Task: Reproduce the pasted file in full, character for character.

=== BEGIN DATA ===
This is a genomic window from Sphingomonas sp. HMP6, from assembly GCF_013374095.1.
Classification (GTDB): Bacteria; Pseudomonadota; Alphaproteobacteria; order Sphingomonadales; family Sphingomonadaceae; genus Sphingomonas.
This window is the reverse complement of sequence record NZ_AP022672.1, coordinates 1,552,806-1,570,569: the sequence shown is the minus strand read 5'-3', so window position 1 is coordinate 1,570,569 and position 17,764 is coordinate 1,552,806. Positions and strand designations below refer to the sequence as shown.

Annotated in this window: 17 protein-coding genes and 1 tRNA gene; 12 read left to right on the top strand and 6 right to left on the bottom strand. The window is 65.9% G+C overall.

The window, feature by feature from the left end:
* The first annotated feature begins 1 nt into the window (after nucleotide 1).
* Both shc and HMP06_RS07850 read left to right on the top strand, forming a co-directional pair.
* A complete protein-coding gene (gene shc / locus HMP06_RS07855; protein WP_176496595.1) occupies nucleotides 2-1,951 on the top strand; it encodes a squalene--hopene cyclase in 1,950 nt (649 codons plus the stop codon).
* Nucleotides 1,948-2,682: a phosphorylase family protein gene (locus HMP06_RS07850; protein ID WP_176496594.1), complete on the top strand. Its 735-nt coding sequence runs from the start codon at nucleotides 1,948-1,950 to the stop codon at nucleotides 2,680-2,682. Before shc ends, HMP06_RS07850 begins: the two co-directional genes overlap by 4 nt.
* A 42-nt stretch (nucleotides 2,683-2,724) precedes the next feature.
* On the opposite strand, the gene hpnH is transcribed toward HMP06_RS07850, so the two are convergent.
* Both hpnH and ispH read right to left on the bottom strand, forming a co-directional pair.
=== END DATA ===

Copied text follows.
This is a genomic window from Sphingomonas sp. HMP6, from assembly GCF_013374095.1.
Classification (GTDB): Bacteria; Pseudomonadota; Alphaproteobacteria; order Sphingomonadales; family Sphingomonadaceae; genus Sphingomonas.
This window is the reverse complement of sequence record NZ_AP022672.1, coordinates 1,552,806-1,570,569: the sequence shown is the minus strand read 5'-3', so window position 1 is coordinate 1,570,569 and position 17,764 is coordinate 1,552,806. Positions and strand designations below refer to the sequence as shown.

Annotated in this window: 17 protein-coding genes and 1 tRNA gene; 12 read left to right on the top strand and 6 right to left on the bottom strand. The window is 65.9% G+C overall.

The window, feature by feature from the left end:
* The first annotated feature begins 1 nt into the window (after nucleotide 1).
* Both shc and HMP06_RS07850 read left to right on the top strand, forming a co-directional pair.
* A complete protein-coding gene (gene shc / locus HMP06_RS07855; protein WP_176496595.1) occupies nucleotides 2-1,951 on the top strand; it encodes a squalene--hopene cyclase in 1,950 nt (649 codons plus the stop codon).
* Nucleotides 1,948-2,682: a phosphorylase family protein gene (locus HMP06_RS07850; protein ID WP_176496594.1), complete on the top strand. Its 735-nt coding sequence runs from the start codon at nucleotides 1,948-1,950 to the stop codon at nucleotides 2,680-2,682. Before shc ends, HMP06_RS07850 begins: the two co-directional genes overlap by 4 nt.
* A 42-nt stretch (nucleotides 2,683-2,724) precedes the next feature.
* On the opposite strand, the gene hpnH is transcribed toward HMP06_RS07850, so the two are convergent.
* Both hpnH and ispH read right to left on the bottom strand, forming a co-directional pair.